Joseph Edmund Collins.

Life and times of the Right Honourable Sir John A. Macdonald, premier of the Dominion of Canada online

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Online LibraryJoseph Edmund CollinsLife and times of the Right Honourable Sir John A. Macdonald, premier of the Dominion of Canada → online text (page 36 of 57)
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then is it entitled to more than a homoeopathic
application ; and we consider it to be the duty of the minister
to take the matter firmly in hand.

An important addition to the cabinet also, as we have said,

Mr. John Costigan, the minister of inland revenue. He

born at St. Nicholas in the province of Quebec in 1835,.

i ducated at St. Anne's College, after which he removed to
Victoria, New Brunswick, where he was appointed judge of
the supreme court of common pleas. He sat for his present

in the New Brunswick assembly from 18GI to 18GC when


he was defeated. He was returned to the house of commons
in the general elections of L872, and has not been defeated
since. We have already seen Mr. Gostigan through our nar-
rative and recorded our admiration of his actions. His ap-
pointment to the cabinet was the just recognition of an unfal-
tering fidelity to principle and public duty, and of an ability
endowed with special (nullifications for administration; an
unbiassed judgments and a calm and sound understanding.
YV. are inclined t«> aecept the many statements abroad that
his hand is already seen in the management of a department
which had been, tor but too long before his appointment, a
marvel of red tape an 1 inefficiency. One thing there is we
would wish to say just here and it is this : that we would there
had been less stress laid upon Mr. Costigan's appointment as a
Roman Catholic Irishman, than as a gentleman whose talent
w. add be a decided gain to any administration. The " Catholic
vote," like the " Orange vote," is fast becoming a reproach to
Canadian politics, insulting to such Irishmen and Irishmen's
sons as do not haunt the shamUes at election times, and above
all most degrading to religion. It is notorious that the votes
of Roman catholics have come to be regarded as political mer-
chandize, to be bought and sold; and that tins monstrous state
of affairs is due to a vanity in high ecclesiastical places which
imagines it is being invested with an importance and a dignity
while really degrading itself to a marketable commodity, be-
coming the game of lawyers and political adventurers, for
whom all these put out their hooks, and of whom they dis-
course in their business letters in such a manner that one
might fancy the " he" under discussion- was a horse, but that
here and there " His Grace " appears on the page. While an
uncompromising advocate of the rights of his co-religionists,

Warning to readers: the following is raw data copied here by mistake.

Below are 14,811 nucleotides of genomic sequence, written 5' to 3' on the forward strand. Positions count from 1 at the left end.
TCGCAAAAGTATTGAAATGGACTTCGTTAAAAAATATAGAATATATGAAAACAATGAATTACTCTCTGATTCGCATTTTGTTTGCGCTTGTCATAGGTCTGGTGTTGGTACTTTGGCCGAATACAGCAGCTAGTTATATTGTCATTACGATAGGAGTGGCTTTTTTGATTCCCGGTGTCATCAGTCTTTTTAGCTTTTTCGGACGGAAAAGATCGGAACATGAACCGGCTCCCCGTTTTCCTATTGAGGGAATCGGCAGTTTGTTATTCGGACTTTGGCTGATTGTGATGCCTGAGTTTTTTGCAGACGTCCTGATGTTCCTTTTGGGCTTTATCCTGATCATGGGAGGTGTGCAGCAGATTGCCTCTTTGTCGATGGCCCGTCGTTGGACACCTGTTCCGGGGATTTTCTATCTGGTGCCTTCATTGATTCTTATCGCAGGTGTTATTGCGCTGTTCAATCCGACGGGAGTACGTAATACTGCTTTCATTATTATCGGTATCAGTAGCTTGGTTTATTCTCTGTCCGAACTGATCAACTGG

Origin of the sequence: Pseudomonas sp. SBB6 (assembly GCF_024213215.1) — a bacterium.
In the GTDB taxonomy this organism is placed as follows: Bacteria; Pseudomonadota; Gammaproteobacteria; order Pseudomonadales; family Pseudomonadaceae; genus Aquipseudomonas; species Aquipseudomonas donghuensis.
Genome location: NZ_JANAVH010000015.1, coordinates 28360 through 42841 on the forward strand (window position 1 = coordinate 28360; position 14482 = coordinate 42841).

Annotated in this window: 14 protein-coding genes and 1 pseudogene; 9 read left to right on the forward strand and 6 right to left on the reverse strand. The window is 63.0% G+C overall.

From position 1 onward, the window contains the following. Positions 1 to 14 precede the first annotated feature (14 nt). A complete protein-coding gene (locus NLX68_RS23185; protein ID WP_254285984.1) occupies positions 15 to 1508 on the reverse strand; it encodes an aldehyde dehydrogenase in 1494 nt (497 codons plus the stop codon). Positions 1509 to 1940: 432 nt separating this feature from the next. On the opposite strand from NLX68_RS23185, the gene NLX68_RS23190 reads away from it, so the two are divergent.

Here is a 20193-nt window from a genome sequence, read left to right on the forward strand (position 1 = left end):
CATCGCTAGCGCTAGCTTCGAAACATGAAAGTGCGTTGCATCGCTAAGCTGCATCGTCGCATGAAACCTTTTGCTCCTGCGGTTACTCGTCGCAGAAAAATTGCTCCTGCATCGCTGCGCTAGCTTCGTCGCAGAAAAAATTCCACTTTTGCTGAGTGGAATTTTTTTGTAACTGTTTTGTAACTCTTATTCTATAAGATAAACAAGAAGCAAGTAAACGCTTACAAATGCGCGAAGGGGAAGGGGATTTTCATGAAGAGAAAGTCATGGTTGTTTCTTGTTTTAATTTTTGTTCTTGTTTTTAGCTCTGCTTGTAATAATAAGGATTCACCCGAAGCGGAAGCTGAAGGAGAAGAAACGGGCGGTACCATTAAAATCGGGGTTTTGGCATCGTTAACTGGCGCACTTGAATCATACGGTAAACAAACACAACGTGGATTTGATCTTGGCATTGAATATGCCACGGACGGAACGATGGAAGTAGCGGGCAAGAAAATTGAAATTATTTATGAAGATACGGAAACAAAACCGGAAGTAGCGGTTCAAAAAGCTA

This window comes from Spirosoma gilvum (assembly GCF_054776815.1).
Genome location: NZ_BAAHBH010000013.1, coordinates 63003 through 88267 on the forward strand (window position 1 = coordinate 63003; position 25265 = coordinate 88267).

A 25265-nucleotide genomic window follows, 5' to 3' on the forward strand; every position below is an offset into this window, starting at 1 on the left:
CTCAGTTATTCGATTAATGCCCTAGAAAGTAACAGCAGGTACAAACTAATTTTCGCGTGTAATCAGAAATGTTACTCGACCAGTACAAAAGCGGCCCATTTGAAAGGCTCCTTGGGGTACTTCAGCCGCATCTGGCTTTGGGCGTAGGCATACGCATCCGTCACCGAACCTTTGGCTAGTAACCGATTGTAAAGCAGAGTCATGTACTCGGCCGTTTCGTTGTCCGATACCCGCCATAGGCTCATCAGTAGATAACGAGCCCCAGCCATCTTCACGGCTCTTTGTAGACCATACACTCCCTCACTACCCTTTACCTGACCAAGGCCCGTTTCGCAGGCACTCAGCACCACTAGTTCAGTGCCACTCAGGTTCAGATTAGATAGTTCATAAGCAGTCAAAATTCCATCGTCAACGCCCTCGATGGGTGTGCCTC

Mr. Costigan's influence has never been in the direction of
separation and estrangement — being universally esteemed by
his protestant fellow-countrymen — much less towards promot-
ing the state of affairs to which we have reverted, and which


must bring the blood surging into the cheek of whomsoever
calls himself catholic or Irishman. Mr. Costigan is the type
of & true man, who conceives a certain line to be his duty,
ami having Bet up that star, unfalteringly follows it to the end.
Through the storm and the sun -shine he has ever held on his
course, wavering not to the right hand nor to the left.

It would not be well that we should close our historical

sketch, such as it has been, without devoting a word to the

great party Leader who-.' oratory has made the land pregnant

through the campaigns, and who readied his present eminence

moke had rolled away from the Waterloo of his

party. Mr. Edward Blake we need not introduce at any length

ader. He is the BOS) a! the Hon. William Hume Blake

bom we have spoken in the early pari of our hook, and

who was one of the greate s t orators that has ever appeared in

a colonial parliament, becoming afterwards a judge whose tal-
and judicial insight long adorned the heiieh. Mr. Blake
may be said to have come into the political world with a com-
pound mill-stone about his neck, a code of party traditions,
and a set of private opinions, both diametrically opposed in
nature and direction, yet being afraid to disavow the one, or to

ilaim the other, Hence, he is to the superficial looker-on
the embodiment of a mystery : while his career is a record of
indications gone astray. As in our -><>lar system, where, by the
union of the two great forces, — the centripetal by which the
in. and the centrifugal by which it would fly
away,— the planet is restrained and accomplishes only a great
circle once in the year, so too does the force of inclination drag
Mr. Blake one way, and that of party tradition the other, result-
ing in political revolutions that give delight to his enemies.
We to this criticism with no little feeling of re-